As December comes to an end, many vintners are now pressing the grapes they put aside at harvest time to make their vin de paille – straw wine – a speciality wine that is as sweet as it is delicious, and which is meant be sipped slowly at special occasions.
To make this wine, the grapes have to be absolutely unblemished and it is Gewurztraminer and Auxerrois varieties that tend to be mostly used. The grape clusters are laid out on straw beds (Schmit-Fohl and Caves Berna wine estates, in Ahn) or directly onto wide-gapped plastic racks (Domaines Vinsmoselle, in Wellenstein). They are left to dry out for at least two months, in a well-ventilated area so as to prevent any rot from appearing. Once the grapes have dried out and most of the water has evaporated, the sugar concentration will have soared. By law, the minimum sugar level has to be 130 degrees on the Oechsle scale; however, all the juice obtained this year far exceeds this, generally reaching between 175 and 185 degrees.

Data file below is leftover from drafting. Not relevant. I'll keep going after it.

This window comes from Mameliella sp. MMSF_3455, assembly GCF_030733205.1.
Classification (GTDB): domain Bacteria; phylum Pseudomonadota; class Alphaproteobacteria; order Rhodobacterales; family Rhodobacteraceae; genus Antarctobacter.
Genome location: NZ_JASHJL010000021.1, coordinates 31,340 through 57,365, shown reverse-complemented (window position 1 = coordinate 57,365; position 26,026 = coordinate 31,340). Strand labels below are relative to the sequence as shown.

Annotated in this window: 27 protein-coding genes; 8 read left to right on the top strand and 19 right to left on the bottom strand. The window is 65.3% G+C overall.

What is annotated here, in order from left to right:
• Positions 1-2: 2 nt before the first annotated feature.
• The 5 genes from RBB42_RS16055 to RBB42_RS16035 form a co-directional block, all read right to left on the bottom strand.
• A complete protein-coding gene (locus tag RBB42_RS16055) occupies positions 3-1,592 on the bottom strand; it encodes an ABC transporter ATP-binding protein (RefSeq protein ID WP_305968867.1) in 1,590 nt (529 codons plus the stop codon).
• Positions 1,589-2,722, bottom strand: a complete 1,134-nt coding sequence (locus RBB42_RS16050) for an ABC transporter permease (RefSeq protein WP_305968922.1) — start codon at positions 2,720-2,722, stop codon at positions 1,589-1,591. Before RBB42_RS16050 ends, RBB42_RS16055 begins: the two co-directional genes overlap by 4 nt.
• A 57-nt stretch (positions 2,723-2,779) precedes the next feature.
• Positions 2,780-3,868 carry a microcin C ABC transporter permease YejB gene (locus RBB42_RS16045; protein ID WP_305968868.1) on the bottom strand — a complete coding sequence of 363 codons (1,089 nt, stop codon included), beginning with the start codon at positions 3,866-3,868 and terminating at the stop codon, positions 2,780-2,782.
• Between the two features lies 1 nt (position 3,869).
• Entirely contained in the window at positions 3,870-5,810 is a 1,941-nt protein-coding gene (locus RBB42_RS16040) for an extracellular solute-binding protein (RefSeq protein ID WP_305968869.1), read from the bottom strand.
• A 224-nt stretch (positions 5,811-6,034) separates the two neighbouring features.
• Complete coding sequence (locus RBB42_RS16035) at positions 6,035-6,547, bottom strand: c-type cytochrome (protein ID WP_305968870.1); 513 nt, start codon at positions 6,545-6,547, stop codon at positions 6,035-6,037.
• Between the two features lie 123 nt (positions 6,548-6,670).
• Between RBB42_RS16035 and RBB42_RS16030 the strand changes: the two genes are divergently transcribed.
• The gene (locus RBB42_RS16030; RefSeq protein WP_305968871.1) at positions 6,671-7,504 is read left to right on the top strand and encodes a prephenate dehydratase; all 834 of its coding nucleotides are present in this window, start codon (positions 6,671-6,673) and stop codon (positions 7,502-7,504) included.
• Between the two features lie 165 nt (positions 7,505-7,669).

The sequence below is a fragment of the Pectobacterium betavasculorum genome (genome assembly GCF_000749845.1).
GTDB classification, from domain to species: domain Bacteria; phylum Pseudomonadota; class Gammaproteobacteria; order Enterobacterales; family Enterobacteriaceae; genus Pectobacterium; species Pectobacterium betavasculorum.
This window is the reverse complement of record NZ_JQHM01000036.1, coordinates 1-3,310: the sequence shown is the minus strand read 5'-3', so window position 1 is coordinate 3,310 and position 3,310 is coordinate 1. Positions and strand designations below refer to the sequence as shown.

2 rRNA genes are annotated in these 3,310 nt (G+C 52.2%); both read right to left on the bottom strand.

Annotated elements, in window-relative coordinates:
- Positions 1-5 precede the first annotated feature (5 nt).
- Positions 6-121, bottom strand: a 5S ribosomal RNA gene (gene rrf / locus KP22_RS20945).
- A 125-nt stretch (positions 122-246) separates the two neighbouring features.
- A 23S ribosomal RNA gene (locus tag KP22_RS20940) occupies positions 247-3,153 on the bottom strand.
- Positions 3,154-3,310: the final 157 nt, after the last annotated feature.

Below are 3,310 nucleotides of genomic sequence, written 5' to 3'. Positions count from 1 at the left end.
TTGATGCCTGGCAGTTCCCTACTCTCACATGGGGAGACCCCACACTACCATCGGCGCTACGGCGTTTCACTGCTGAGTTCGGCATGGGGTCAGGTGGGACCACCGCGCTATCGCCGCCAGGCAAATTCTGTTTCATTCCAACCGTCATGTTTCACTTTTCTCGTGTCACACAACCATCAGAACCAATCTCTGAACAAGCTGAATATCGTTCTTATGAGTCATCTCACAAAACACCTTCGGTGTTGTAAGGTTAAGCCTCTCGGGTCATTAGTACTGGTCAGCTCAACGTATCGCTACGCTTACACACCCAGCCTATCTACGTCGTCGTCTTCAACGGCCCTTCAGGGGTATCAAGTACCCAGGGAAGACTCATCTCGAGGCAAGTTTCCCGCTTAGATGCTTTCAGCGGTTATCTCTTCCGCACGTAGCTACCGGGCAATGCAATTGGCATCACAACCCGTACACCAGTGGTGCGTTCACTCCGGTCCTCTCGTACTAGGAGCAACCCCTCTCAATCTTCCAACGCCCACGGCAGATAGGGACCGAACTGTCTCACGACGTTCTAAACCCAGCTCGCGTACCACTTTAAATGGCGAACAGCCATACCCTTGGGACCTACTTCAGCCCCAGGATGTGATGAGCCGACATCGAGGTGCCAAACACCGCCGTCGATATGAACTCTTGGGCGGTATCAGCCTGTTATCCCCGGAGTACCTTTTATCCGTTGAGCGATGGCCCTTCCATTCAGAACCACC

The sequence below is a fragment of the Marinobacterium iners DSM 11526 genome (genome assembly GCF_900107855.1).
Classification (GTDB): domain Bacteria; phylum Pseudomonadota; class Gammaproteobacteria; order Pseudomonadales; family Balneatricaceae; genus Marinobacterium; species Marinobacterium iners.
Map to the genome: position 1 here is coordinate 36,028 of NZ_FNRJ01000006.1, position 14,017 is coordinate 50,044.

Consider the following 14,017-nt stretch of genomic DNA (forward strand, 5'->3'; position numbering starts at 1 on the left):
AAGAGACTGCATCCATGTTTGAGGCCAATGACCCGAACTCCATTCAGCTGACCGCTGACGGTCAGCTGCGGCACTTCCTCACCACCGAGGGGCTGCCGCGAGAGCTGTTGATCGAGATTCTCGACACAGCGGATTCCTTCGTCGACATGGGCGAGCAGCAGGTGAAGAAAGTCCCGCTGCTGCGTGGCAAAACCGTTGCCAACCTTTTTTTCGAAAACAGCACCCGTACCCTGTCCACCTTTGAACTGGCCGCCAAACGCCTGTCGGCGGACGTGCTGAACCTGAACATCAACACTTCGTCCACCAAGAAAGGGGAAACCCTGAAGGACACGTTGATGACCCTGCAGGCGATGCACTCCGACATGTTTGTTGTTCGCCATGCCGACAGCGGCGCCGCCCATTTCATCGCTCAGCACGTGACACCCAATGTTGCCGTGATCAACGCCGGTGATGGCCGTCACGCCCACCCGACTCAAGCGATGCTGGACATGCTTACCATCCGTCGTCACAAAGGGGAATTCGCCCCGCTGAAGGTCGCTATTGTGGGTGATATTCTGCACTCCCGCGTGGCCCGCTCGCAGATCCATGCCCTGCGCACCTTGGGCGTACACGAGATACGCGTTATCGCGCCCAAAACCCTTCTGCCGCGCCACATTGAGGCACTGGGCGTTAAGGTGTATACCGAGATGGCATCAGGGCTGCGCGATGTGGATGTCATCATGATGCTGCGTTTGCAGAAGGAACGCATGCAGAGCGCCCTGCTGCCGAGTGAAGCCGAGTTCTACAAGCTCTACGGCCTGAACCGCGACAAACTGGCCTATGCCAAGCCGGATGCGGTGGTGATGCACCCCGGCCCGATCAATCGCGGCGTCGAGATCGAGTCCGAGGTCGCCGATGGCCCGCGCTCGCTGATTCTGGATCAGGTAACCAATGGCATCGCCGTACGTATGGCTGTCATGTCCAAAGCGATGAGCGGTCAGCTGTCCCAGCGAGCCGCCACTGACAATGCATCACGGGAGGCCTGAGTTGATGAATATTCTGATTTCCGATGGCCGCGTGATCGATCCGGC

These very rich wines are traditionally served as an accompaniment to foie gras; however, it is probably a better idea to enjoy them at the very end of a meal. So why not try serving them with blue-veined cheeses (Roquefort, Stilton and so on) or even as an after-dinner liqueur to finish your evening on a sweet, delicate note!